桃   花   源   

 Peach Blossom Shangri-La 

 大家盡一點力來創造一個人間樂園 ∞ Let's all help to create a Shangri-La 

 

"The Church History (Greek: Ἐκκλησιαστικὴ ἱστορία; Latin: Historia Ecclesiastica or Historia Ecclesiae) of Eusebius, the bishop of Caesarea was a 4th-century pioneer work giving a chronological account of the development of Early Christianity from the 1st century to the 4th century. It was written in Koine Greek, and survives also in Latin, Syriac and Armenian manuscripts.

The result was the first full-length historical narrative written from a Christian point of view. In the early 5th century two advocates in Constantinople, Socrates Scholasticus and Sozomen, and a bishop, Theodoret of Cyrrhus, Syria, wrote continuations of Eusebius' church history, establishing the convention of continuators that would determine to a great extent the way history was written for the next thousand years. Eusebius' Chronicle, which attempted to lay out a comparative timeline of pagan and Old Testament history, set the model for the other historiographical genre, the medieval chronicle or universal history.

Eusebius had access to the Theological Library of Caesarea and made use of many ecclesiastical monuments and documents, acts of the martyrs, letters, extracts from earlier Christian writings, lists of bishops, and similar sources, often quoting the originals at great length so that his work contains materials not elsewhere preserved. For example he wrote that Matthew composed the Gospel according to the Hebrews and his Church Catalogue suggests that it was the only Jewish gospel.

It is therefore of historical value, though it pretends neither to completeness nor to the observance of due proportion in the treatment of the subject-matter. Nor does it present in a connected and systematic way the history of the early Christian Church. It is to no small extent a vindication of the Christian religion, though the author did not primarily intend it as such. Eusebius has been often accused of intentional falsification of the truth; in judging persons or facts he is not entirely unbiased."

            (from Wikipedia)

 

Information about the translator of The Church History:

"Arthur Cushman McGiffert (March 4, 1861 – 1933), American theologian, was born in Sauquoit, New York, the son of a Presbyterian clergyman of Scots-Irish descent.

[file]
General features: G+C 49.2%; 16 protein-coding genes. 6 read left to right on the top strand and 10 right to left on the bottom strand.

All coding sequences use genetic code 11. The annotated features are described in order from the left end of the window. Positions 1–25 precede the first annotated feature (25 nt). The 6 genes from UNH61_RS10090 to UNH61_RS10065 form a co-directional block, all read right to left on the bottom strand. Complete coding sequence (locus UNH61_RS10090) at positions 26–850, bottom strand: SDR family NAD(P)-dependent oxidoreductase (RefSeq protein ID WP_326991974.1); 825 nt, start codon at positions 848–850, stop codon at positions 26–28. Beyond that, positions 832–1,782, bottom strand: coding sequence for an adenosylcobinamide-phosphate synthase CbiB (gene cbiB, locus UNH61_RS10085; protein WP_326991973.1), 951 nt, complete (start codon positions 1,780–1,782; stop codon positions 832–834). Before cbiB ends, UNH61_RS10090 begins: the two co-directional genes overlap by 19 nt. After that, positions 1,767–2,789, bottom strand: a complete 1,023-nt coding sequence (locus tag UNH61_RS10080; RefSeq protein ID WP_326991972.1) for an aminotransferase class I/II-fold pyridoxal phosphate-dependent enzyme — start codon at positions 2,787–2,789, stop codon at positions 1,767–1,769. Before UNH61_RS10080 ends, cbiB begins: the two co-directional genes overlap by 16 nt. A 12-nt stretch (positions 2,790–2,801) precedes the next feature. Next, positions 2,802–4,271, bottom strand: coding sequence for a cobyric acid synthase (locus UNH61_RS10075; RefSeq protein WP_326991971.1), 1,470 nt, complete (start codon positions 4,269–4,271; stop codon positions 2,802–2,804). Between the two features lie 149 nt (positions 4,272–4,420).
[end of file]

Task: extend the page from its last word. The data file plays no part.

He graduated at Western Reserve College in 1882 and at Union Theological Seminary in 1885, studied in Germany (especially under Harnack) in 1885–1887, and in Italy and France in 1888, and in that year received the degree of doctor of philosophy at Marburg. He was instructor (1888-1890) and professor (1890-1893) of church history at Lane Theological Seminary, and in 1893 became Washburn professor of church history in Union theological seminary, succeeding Philip Schaff. He became the 8th president of Union Seminary in 1917.

His published work, except occasional critical studies in philosophy, dealt with church history and the history of dogma. His best known publication is a History of Christianity in the Apostolic Age (1897). This book, which sustains critical historical eminence to this day, by its independent criticism and departures from traditionalism, aroused the opposition of the General Assembly of the Presbyterian Church; though the charges brought against McGiffert were dismissed by the Presbytery of New York, to which they had been referred, a trial for heresy seemed inevitable, and McGiffert, in 1900, retired from the Presbyterian ministry and retained his credentialed status by eager recognition from a Congregational Church. Likewise he retained his distinguished position at Union Theological Seminary.

A History of Christian Thought constituted a two volume work (1932, 1933) which established an American standard in theological studies and is still cited regularly by scholars.[citation needed] Among his other publications are: A Dialogue between a Christian and a Jew (1888); a translation (with introduction and notes) of Eusebius's Church History (1890; part of Philip Schaff's Nicene and Post-Nicene Fathers series); and The Apostle's Creed (1902), in which he attempted to prove that the old Roman creed was formulated as a protest against the dualism of Marcion and his denial of the reality of Jesus's life on earth."

            (from Wikipedia)

 

 Eusebius's Church History